I recently changed from a Tacx Neo to a kicker Core however what i find rather annoying on the software or may be the core itself.
If I am doing a big power session then the app then changed from way 100rpm 300w to 90rpm 90w then i am cycling fresh air and the app show 0rpm until my peddles catches up with the app if that sort of makes sense.
I never had this issue on the Tacx or am i missing something, this is all in erg mode
Yes, I have this problem with the Kickr Core, as well.
The Kickr seems to require power >0 for it to register any cadence. I don’t the exact technical reasons, but I have noticed this. So, when you make a huge drop in power, even tho you are still spinning quite quickly, it won’t register your cadence until the flywheel spins down far enough to begin registering above 0w power, again.
To get around this, I have a Wahoo Cadence sensor on my pedals and I use that instead of the trainer’s cadence.
I wonder if someone could explain the technical reasons. I’m assuming it has to with certain pieces not spinning when there’s no pressure on them?
The reason a Neo works ok is that the Neo has a small sensor on one side that is looking for a crank passing over it. So whether you’re loading a crank or not after a high power effort, if you’re still spinning, then you’ll still have a cadence.
I’m not as close to the Kickr’s but I think they’re using force through cranks to measure cadence and while the trainer is catching up (eg flywheel slowing down I guess and in some trainers the virtual flywheel) there won’t be any differentials in pedal stroke for the trainer to measure.
The only way to do this ‘properly’ is to use a cadence sensor (on any trainer … even Neo’s).
You can even fool the Tacx Neo’s - put a MTB on with a different geometry and say slightly shorter cranks and the crank arm doesn’t pass close enough to the main trainer unit and you get ‘occasional’ duff readings. For that scenario ((I’ve done this)) we just tape a paper clip to the end of the crank. Bodging is great.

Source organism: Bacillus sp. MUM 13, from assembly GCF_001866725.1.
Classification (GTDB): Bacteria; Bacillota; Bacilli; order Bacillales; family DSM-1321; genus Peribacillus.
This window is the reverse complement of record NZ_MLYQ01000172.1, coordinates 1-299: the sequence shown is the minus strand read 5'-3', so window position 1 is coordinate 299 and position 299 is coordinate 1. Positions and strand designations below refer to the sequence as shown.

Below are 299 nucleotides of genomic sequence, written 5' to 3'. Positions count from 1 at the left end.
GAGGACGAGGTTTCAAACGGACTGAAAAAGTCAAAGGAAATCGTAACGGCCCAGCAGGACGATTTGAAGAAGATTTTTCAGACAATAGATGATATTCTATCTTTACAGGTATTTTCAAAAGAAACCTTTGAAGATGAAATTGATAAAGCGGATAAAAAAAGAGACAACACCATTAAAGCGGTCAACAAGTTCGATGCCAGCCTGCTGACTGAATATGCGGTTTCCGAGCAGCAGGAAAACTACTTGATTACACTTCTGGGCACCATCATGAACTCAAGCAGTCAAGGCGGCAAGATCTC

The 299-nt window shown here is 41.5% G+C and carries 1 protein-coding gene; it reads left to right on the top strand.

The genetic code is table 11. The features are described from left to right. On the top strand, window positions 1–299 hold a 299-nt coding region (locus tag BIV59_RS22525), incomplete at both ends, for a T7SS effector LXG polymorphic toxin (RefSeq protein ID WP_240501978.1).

Hi @timboe I experienced the cycling in fresh air on a big power drop until I changed to always using the small front ring in erg mode. This means that the trainer is quicker to respond. If it’s a really big drop then backing off on the power applied to the pedals a fraction of a second before the drop will help too
Like @emacdoug I still use the Wahoo cadence sensor as it seems more accurate than my Kickr apart from at very low cadences when it drops to zero
@genolan Yeah, I’ve had that problem, too. Usually on GOAT if I get down around 55rpm.
I have just changed my ring on the bike will be going for a session later will report back how it goes.
I recently had a discussion with Wahoo support about this. There doesn’t seem to be an official ‘lowest RPM’ it can detect, but I was told that crank mount is more reliable than shoe mount. My experience testing it matched that - with the sensor shoe mounted, reported cadence would often drop to zero below 55 RPM. Crank-mounted, I could reliably get down to about 30 before it would drop out.
On the other end, I was also told that the sensor has an official upper limit of 180 RPM (which I didn’t see in any documentation), though the only time I’ve ever run into that limitation is when doing cadence build drills.
Well i tried it and yes it is better on a smaller ring still not great but better, i also changed my cadence to my power meter crank.
Thanks for the help
This makes sense to me and is in line to my experiences with it. I have it zip-tied to my left crank. It’s more reliable than using the kickr core’s cadence and 60-130rpm’s cover 99% of my usage, anyway - except for the cadence drill vids and GOAT/Power Station.